Mar 03, 2024
ECON 2400 - International Trade Relations and Applications
This course examines the basic principles that govern international trade and their current applications. The emphasis is on the empirical evidence of world trade patterns and trade policies of both developed and developing nations. Topics include: the principle of comparative advantage; tariffs and non-tariff trade barriers; industrial policies; World Trade Organization (WTO); regional trade agreements; multinational enterprises.
Credit Hours: 3
OHIO BRICKS Arch: Connected World
General Education Code (students who entered prior to Fall 2021-22): 2SS
Repeat/Retake Information: May be retaken two times excluding withdrawals, but only last course taken counts.
Lecture/Lab Hours: 3.0 lecture
Grades: Eligible Grades: A-F,WP,WF,WN,FN,AU,I
Course Transferability: OTM course: TMSBS Social & Behavioral Sciences
College Credit Plus: Level 1
- Students will be able to explain key concepts and principles of international trade.
- Students will be able to apply basic principles of international trade such as the principle of comparative advantage to explain why nations trade with each other.
- Students will be able to apply basic principles and theories of international trade to current applications using newspaper articles, case studies, and video clips.
- Students will be able to evaluate evidence in order to make informed decisions about trade related issues.
- Students will be able to discuss the overall gains and income distribution effects of trade and the welfare effects of trade policies from the perspective of developed and developing nations.
- Students will be able to identify trade related issues and problems that face nations and consider policies aimed at improving economic conditions of nations.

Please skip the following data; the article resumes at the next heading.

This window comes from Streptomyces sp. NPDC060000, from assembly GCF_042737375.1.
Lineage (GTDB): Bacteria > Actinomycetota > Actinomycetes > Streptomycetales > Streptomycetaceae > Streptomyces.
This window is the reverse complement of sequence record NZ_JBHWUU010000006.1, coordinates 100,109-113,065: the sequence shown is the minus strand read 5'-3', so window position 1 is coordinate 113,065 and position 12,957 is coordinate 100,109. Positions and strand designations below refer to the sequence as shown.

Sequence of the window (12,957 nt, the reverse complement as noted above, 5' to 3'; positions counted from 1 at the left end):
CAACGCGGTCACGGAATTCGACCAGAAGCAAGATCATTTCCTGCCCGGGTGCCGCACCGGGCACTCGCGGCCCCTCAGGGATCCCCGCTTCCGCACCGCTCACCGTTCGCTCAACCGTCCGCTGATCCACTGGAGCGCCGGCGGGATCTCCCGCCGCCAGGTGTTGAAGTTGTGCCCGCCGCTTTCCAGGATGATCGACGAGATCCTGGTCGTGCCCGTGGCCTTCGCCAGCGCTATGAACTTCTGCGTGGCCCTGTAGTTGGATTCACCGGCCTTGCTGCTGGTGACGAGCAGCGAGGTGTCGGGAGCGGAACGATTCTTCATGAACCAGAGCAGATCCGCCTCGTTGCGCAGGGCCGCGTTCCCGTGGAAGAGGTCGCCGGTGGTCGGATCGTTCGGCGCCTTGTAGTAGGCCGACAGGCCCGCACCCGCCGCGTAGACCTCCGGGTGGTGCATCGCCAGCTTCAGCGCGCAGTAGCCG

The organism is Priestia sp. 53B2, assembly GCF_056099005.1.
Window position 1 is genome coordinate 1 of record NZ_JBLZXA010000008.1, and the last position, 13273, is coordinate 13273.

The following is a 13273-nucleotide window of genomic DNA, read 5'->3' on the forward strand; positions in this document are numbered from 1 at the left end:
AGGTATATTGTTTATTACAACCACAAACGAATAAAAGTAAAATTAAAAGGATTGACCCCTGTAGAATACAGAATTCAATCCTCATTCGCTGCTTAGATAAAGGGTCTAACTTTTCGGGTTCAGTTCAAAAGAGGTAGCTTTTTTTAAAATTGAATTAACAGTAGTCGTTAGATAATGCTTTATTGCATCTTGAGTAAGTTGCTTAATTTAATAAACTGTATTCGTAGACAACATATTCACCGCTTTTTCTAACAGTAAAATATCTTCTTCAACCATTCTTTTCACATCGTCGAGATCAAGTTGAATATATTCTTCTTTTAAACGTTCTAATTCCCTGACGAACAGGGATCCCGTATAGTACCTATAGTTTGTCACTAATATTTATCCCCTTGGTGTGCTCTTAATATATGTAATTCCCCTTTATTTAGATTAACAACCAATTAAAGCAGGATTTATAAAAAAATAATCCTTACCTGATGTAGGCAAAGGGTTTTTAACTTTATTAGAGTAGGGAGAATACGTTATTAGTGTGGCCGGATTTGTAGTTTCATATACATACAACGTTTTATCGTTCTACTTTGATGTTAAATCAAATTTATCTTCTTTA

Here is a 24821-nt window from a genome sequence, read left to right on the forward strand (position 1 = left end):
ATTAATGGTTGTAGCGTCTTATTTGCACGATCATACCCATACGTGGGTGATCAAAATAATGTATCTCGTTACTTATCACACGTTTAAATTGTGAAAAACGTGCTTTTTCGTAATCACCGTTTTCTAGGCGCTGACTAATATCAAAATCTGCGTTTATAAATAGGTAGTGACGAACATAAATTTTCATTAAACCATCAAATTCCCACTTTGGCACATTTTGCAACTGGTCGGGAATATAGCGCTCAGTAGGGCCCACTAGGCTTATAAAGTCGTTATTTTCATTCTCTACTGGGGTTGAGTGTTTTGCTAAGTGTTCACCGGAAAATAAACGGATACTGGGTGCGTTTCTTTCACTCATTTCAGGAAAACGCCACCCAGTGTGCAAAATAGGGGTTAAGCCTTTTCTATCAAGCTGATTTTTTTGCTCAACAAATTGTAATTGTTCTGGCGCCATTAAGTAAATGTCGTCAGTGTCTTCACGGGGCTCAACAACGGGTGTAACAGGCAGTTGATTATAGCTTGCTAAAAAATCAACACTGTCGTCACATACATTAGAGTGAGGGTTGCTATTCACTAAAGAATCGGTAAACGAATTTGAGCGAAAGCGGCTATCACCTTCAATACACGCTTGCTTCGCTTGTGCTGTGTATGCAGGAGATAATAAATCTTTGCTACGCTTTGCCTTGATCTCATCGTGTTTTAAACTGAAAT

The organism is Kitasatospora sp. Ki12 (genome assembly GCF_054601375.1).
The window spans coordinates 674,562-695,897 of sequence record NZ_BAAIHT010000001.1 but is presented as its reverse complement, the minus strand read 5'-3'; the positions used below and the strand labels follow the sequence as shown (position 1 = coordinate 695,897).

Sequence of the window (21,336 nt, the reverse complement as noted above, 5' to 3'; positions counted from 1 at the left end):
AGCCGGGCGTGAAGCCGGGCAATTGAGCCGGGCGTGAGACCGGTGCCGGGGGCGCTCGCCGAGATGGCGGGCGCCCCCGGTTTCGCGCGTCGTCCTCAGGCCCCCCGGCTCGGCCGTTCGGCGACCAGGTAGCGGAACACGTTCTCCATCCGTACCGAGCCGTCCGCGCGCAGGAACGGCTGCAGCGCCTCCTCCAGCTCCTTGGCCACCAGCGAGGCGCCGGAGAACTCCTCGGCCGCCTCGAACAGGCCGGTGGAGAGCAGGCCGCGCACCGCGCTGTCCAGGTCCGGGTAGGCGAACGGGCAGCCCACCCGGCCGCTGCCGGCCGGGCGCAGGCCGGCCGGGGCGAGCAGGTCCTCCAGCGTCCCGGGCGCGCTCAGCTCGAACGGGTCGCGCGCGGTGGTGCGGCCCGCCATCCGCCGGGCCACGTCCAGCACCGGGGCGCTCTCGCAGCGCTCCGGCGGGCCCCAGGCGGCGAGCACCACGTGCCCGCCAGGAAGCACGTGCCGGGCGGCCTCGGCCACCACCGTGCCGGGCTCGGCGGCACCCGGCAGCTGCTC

- Students will be able to use empirical evidence of world trade patterns and trade policies to develop a critical analysis of the gains from trade and the role of protectionist policies.
- Students will be able to analyze assumptions of the basic theories of trade and discuss how relevant these assumptions are in the modern world.
- Students will be able to state a position on what they consider is the major source of comparative advantage for various groups of countries.
- Students will be able to state a position on whether free trade or trade with barriers is likely to be more optimal.
- Students will be able to examine the costs and benefits of tariffs and non-tariff barriers and evaluate the effectiveness of industrial policies and regional trade agreements in the global trading system.
- Students will be able to analyze the economic forces underlying the international movement of factors of production and the role of multinational enterprises in the global trading system.
- Students will be able to state conclusions about the pattern of world trade, gains from trade, and the effectiveness trade policies, regional trade agreements and multinational enterprises.
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